Hello there!

After reading different sources regarding designing of qPCR primers, I'm a little confused regarding the concept of GC clamp.

Can you help me by telling which of these cases below is considered a GC clamp:

A) Any single G or C found at the last 5 nucleotides of the 3' end of a primer.


B) Any single G or C found at the very last nucleotide of the 3' end of a primer.


C) A couple of G or C (GG, GC, CG, or CC) found at the last 5 nucleotides of the 3' end of a primer.

Thank you!

Edit 1 in response to (Maximilian Press)

  1. Here in this book titled "Real Time PCR" Page 131 , based on table 7.1 one would say that option C (couple of G or C) is the correct one https://www.google.com.eg/books/edition/Real_time_PCR/-v-U-mXWg-gC?hl=en&gbpv=1&dq=gc+clamp+qpcr+primer+design&pg=PA131&printsec=frontcover

Table 7.1 Design criteria for real-time PCR primers, SYBR® Green detection

  1. And in the source by Steven Bradburn, PhD. which (Maximilian Press) has kindly provided the author explains that any single G or C base is considered a GC clamp regardless of its position as long as it is in the last 5 nucleotides of the 3' end which makes option A the correct one


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  1. Yet again in this conversation the contributor (Somanna Ajjamada) said: "GC clamping at 3', that is having a single G or C at the 3' end or a couple of G/C within the last 6 bp at 3' end of primer"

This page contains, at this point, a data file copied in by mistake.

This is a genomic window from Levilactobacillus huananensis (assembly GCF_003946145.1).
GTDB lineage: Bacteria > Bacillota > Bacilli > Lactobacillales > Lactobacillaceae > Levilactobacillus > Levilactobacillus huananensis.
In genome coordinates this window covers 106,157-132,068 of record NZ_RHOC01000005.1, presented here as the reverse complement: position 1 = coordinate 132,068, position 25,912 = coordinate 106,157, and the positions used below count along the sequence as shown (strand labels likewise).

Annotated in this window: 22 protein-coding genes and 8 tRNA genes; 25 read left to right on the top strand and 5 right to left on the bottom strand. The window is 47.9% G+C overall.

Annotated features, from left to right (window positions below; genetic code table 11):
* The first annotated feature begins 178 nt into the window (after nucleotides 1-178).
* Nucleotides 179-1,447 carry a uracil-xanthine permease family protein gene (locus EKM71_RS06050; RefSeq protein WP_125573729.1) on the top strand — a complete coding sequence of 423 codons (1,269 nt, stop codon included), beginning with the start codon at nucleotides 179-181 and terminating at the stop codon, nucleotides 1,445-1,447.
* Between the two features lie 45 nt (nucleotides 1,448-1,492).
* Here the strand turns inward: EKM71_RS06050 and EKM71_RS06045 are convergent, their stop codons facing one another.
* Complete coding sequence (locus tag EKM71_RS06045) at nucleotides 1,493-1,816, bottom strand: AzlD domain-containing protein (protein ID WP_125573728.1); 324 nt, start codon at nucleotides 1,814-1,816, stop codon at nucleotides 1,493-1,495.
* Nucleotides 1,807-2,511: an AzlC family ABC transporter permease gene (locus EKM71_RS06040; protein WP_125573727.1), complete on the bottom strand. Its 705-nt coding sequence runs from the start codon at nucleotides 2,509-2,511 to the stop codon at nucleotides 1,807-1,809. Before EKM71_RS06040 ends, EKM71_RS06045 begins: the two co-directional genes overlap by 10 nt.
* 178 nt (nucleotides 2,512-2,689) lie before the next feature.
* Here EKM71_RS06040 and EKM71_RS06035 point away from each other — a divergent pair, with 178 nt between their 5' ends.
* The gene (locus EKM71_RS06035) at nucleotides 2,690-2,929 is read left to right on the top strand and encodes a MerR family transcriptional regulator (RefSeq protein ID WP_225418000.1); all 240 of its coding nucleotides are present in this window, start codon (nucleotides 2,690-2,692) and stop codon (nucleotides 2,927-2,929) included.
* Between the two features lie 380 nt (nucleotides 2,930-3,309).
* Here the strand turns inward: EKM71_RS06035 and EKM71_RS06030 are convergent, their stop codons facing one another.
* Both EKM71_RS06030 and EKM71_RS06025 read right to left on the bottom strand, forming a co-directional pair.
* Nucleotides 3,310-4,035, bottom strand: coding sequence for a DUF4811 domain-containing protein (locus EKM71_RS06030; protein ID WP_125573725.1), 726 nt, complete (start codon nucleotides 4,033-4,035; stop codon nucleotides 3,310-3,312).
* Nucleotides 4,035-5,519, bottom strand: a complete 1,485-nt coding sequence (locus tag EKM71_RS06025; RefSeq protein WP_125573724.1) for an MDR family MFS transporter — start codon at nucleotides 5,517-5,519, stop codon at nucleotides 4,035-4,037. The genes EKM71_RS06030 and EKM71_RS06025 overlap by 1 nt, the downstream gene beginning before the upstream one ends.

Making a (couple of G or C) is considered a clamp and also a single G or C base is a clamp but only if the said single base is at the end of the 3' end and he also states that you should look at the last 6 nucleotides not 5 nucleotides as suggested by Steven Bradburn, PhD This makes option B correct


  • $\begingroup$ Can you clarify which sources you are looking at? It helps us to evaluate. For example this resource explains the idea and gives several examples. See also past questions on the topic: biology.stackexchange.com/questions/10843/… $\endgroup$ Jul 22, 2023 at 16:17
  • $\begingroup$ Thank you for response I tried to add resources showing discrepancy based on what I read elsewhere and what you have kindly provided in your response above. Waiting your opinion! $\endgroup$
    – H001O
    Jul 22, 2023 at 17:42

1 Answer 1


I have never heard it being called a "GC clamp" but designing primers with GC near the 3' end is a standard way to make the 3' end duplex more stable, allowing for greater efficiency but possibly lower specificity. It is NOT a rule, just something to keep in mind. It seems some people interpret "near the 3' end" as 5 nt and others as 6 nt. I does not matter. What matters is Tm, possible secondary structures, primer dimers, too high AT content near the 3' end lowering the efficiency, too high CG content near the 3' end resulting in non–specific annealing, etc.


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